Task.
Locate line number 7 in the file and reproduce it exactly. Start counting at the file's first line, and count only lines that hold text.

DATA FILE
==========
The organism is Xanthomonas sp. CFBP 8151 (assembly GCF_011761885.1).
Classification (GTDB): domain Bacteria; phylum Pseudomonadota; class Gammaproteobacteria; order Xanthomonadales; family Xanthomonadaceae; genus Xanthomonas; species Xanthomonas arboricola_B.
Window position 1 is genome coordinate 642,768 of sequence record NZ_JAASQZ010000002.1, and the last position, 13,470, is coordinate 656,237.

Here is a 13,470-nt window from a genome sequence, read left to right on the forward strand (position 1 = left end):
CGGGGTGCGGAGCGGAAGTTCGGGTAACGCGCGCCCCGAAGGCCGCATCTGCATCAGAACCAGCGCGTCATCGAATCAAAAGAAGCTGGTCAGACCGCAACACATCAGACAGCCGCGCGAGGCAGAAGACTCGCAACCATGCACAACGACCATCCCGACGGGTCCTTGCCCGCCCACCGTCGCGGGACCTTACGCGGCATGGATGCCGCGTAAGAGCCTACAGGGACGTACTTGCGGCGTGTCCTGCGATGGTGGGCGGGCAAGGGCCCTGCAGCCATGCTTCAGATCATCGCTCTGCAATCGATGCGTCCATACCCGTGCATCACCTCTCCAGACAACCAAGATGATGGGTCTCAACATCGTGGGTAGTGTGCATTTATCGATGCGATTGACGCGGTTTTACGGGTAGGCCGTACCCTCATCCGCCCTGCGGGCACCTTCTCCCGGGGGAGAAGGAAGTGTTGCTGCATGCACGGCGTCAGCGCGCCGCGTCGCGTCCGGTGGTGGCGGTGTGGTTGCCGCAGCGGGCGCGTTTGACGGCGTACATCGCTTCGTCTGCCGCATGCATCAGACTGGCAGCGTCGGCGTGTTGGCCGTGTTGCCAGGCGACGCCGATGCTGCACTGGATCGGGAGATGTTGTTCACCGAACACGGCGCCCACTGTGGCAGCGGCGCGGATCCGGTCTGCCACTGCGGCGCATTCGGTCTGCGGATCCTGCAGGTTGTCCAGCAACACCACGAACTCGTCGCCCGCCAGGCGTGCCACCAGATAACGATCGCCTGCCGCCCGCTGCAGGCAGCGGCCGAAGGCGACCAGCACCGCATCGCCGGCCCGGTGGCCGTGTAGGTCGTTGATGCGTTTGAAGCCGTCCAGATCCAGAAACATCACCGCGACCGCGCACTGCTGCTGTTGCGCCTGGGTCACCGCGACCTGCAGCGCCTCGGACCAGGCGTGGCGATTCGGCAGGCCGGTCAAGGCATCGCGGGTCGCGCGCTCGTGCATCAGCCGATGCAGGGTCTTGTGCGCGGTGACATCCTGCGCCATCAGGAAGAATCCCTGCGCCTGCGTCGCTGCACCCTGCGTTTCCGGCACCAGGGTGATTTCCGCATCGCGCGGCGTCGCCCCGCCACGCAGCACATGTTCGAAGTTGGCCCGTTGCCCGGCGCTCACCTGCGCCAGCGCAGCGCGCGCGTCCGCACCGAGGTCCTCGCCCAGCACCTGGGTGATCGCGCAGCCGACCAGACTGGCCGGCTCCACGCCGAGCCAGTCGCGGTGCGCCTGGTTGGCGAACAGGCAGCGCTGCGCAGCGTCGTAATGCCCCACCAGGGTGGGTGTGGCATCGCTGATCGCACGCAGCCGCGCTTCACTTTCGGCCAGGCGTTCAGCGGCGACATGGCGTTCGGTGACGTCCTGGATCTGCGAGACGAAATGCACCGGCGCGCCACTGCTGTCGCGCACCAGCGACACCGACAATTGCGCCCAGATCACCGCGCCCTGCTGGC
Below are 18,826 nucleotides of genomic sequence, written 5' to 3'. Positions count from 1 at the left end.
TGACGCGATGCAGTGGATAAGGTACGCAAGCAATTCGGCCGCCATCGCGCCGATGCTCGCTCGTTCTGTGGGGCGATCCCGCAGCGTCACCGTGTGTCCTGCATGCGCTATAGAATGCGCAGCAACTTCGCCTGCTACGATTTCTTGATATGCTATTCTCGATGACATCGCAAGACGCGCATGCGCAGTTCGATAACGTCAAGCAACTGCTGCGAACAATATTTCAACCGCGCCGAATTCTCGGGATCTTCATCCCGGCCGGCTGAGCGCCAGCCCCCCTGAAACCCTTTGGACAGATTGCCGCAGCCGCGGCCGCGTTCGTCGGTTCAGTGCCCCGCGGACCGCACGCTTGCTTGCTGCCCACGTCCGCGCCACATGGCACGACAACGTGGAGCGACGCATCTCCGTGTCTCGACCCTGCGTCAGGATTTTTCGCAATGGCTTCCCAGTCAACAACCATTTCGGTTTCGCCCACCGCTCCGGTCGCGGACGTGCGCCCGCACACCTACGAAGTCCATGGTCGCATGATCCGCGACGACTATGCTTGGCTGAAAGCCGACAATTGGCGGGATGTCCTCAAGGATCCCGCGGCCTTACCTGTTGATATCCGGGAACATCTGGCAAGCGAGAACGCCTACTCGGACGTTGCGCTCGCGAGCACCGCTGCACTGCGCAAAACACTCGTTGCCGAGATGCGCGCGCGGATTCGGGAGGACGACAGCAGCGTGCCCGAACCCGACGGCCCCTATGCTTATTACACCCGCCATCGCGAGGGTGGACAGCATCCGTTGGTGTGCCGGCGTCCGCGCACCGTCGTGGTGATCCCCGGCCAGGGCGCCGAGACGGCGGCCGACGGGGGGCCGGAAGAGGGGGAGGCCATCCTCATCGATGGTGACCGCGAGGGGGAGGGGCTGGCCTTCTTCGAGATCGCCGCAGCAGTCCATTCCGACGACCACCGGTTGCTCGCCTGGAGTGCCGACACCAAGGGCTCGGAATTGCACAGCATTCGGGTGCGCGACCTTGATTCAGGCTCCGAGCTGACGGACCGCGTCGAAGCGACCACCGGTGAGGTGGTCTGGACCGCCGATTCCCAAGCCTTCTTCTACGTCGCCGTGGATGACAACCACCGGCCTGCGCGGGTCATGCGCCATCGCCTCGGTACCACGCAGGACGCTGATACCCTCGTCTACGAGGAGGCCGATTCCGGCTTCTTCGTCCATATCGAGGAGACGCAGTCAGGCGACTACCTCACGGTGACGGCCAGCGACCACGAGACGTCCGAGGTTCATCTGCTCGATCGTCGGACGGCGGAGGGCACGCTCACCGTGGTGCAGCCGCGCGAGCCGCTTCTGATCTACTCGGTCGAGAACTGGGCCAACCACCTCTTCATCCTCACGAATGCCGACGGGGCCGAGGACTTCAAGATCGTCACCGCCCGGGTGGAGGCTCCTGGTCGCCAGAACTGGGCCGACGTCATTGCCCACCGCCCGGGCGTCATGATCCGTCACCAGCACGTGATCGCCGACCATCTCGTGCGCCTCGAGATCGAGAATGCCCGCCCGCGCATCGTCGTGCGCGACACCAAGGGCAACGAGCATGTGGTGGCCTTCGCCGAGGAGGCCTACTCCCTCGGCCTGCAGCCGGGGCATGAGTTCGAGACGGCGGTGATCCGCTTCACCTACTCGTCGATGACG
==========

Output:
TGACGCGATGCAGTGGATAAGGTACGCAAGCAATTCGGCCGCCATCGCGCCGATGCTCGCTCGTTCTGTGGGGCGATCCCGCAGCGTCACCGTGTGTCCTGCATGCGCTATAGAATGCGCAGCAACTTCGCCTGCTACGATTTCTTGATATGCTATTCTCGATGACATCGCAAGACGCGCATGCGCAGTTCGATAACGTCAAGCAACTGCTGCGAACAATATTTCAACCGCGCCGAATTCTCGGGATCTTCATCCCGGCCGGCTGAGCGCCAGCCCCCCTGAAACCCTTTGGACAGATTGCCGCAGCCGCGGCCGCGTTCGTCGGTTCAGTGCCCCGCGGACCGCACGCTTGCTTGCTGCCCACGTCCGCGCCACATGGCACGACAACGTGGAGCGACGCATCTCCGTGTCTCGACCCTGCGTCAGGATTTTTCGCAATGGCTTCCCAGTCAACAACCATTTCGGTTTCGCCCACCGCTCCGGTCGCGGACGTGCGCCCGCACACCTACGAAGTCCATGGTCGCATGATCCGCGACGACTATGCTTGGCTGAAAGCCGACAATTGGCGGGATGTCCTCAAGGATCCCGCGGCCTTACCTGTTGATATCCGGGAACATCTGGCAAGCGAGAACGCCTACTCGGACGTTGCGCTCGCGAGCACCGCTGCACTGCGCAAAACACTCGTTGCCGAGATGCGCGCGCGGATTCGGGAGGACGACAGCAGCGTGCCCGAACCCGACGGCCCCTATGCTTATTACACCCGCCATCGCGAGGGTGGACAGCATCCGTTGGTGTGCCGGCGTCCGCGCACCGTCGTGGTGATCCCCGGCCAGGGCGCCGAGACGGCGGCCGACGGGGGGCCGGAAGAGGGGGAGGCCATCCTCATCGATGGTGACCGCGAGGGGGAGGGGCTGGCCTTCTTCGAGATCGCCGCAGCAGTCCATTCCGACGACCACCGGTTGCTCGCCTGGAGTGCCGACACCAAGGGCTCGGAATTGCACAGCATTCGGGTGCGCGACCTTGATTCAGGCTCCGAGCTGACGGACCGCGTCGAAGCGACCACCGGTGAGGTGGTCTGGACCGCCGATTCCCAAGCCTTCTTCTACGTCGCCGTGGATGACAACCACCGGCCTGCGCGGGTCATGCGCCATCGCCTCGGTACCACGCAGGACGCTGATACCCTCGTCTACGAGGAGGCCGATTCCGGCTTCTTCGTCCATATCGAGGAGACGCAGTCAGGCGACTACCTCACGGTGACGGCCAGCGACCACGAGACGTCCGAGGTTCATCTGCTCGATCGTCGGACGGCGGAGGGCACGCTCACCGTGGTGCAGCCGCGCGAGCCGCTTCTGATCTACTCGGTCGAGAACTGGGCCAACCACCTCTTCATCCTCACGAATGCCGACGGGGCCGAGGACTTCAAGATCGTCACCGCCCGGGTGGAGGCTCCTGGTCGCCAGAACTGGGCCGACGTCATTGCCCACCGCCCGGGCGTCATGATCCGTCACCAGCACGTGATCGCCGACCATCTCGTGCGCCTCGAGATCGAGAATGCCCGCCCGCGCATCGTCGTGCGCGACACCAAGGGCAACGAGCATGTGGTGGCCTTCGCCGAGGAGGCCTACTCCCTCGGCCTGCAGCCGGGGCATGAGTTCGAGACGGCGGTGATCCGCTTCACCTACTCGTCGATGACG